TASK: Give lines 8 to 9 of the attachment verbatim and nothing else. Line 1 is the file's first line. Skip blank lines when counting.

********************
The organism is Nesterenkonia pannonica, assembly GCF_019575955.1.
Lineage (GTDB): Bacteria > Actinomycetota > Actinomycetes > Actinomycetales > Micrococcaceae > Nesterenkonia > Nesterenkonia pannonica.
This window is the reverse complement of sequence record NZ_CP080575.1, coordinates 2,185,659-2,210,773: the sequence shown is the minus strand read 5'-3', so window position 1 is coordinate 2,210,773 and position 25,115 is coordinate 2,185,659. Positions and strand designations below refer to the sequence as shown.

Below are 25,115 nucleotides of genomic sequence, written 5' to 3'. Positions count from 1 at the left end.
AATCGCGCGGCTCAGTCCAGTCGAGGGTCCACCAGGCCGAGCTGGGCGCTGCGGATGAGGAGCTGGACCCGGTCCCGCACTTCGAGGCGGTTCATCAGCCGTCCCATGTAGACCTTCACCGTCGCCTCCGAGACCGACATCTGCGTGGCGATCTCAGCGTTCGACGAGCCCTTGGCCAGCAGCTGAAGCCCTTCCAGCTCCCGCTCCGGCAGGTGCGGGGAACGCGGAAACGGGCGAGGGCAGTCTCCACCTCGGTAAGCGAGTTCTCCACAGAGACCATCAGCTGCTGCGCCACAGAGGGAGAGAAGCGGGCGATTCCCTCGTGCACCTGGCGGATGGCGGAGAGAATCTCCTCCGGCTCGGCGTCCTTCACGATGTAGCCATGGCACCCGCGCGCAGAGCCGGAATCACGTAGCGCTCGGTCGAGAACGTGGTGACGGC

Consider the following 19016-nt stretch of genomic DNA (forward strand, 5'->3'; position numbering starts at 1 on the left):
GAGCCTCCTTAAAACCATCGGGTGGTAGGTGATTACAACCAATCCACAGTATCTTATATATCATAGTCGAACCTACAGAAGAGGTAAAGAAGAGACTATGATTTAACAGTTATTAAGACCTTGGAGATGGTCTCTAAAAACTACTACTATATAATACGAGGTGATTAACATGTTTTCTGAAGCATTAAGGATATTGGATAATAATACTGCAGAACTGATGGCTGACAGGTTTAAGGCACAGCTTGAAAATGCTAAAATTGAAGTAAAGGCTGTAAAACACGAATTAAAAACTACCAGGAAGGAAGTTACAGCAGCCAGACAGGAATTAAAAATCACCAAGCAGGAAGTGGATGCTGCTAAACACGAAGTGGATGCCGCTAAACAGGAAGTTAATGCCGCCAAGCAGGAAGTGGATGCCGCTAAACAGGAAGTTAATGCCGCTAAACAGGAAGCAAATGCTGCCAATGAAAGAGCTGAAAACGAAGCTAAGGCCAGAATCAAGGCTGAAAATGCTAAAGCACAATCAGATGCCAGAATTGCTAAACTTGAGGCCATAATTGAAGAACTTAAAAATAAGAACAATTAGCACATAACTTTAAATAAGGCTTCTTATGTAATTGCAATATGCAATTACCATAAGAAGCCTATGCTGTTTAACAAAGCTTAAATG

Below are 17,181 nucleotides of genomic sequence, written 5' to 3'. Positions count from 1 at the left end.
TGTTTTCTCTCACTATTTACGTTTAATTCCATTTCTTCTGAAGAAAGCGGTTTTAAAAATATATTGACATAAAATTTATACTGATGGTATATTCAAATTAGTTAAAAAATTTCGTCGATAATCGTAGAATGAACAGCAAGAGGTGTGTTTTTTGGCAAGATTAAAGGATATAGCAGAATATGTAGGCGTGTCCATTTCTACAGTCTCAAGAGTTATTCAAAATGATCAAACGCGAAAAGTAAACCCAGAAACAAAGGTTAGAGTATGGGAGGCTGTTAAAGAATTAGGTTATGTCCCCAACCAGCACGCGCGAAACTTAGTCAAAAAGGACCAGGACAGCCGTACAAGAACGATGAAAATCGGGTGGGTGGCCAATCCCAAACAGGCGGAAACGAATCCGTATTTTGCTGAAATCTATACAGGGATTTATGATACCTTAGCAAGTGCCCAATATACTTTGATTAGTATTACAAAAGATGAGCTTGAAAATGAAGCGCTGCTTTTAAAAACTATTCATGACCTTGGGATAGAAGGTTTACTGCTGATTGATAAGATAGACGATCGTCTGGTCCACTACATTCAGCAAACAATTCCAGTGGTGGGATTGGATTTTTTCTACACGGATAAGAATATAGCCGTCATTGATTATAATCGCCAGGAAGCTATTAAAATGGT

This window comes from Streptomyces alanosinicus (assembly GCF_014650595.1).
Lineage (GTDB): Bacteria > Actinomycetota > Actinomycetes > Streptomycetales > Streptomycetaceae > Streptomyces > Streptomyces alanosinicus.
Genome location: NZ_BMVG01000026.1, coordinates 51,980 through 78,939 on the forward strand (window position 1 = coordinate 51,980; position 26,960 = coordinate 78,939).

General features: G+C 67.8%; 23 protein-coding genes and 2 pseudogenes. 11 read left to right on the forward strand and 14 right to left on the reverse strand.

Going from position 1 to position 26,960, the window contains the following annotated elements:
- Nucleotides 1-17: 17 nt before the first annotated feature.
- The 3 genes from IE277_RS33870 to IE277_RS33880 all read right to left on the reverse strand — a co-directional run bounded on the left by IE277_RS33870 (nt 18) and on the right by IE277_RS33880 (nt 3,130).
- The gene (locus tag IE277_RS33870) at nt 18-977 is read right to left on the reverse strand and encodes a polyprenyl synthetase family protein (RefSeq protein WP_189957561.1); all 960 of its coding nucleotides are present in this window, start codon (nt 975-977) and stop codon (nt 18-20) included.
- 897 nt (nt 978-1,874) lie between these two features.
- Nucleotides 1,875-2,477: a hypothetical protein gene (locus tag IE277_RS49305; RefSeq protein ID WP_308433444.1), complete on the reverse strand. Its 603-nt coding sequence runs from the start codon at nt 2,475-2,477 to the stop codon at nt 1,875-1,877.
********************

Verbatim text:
Below are 17,181 nucleotides of genomic sequence, written 5' to 3'. Positions count from 1 at the left end.
TGTTTTCTCTCACTATTTACGTTTAATTCCATTTCTTCTGAAGAAAGCGGTTTTAAAAATATATTGACATAAAATTTATACTGATGGTATATTCAAATTAGTTAAAAAATTTCGTCGATAATCGTAGAATGAACAGCAAGAGGTGTGTTTTTTGGCAAGATTAAAGGATATAGCAGAATATGTAGGCGTGTCCATTTCTACAGTCTCAAGAGTTATTCAAAATGATCAAACGCGAAAAGTAAACCCAGAAACAAAGGTTAGAGTATGGGAGGCTGTTAAAGAATTAGGTTATGTCCCCAACCAGCACGCGCGAAACTTAGTCAAAAAGGACCAGGACAGCCGTACAAGAACGATGAAAATCGGGTGGGTGGCCAATCCCAAACAGGCGGAAACGAATCCGTATTTTGCTGAAATCTATACAGGGATTTATGATACCTTAGCAAGTGCCCAATATACTTTGATTAGTATTACAAAAGATGAGCTTGAAAATGAAGCGCTGCTTTTAAAAACTATTCATGACCTTGGGATAGAAGGTTTACTGCTGATTGATAAGATAGACGATCGTCTGGTCCACTACATTCAGCAAACAATTCCAGTGGTGGGATTGGATTTTTTCTACACGGATAAGAATATAGCCGTCATTGATTATAATCGCCAGGAAGCTATTAAAATGGT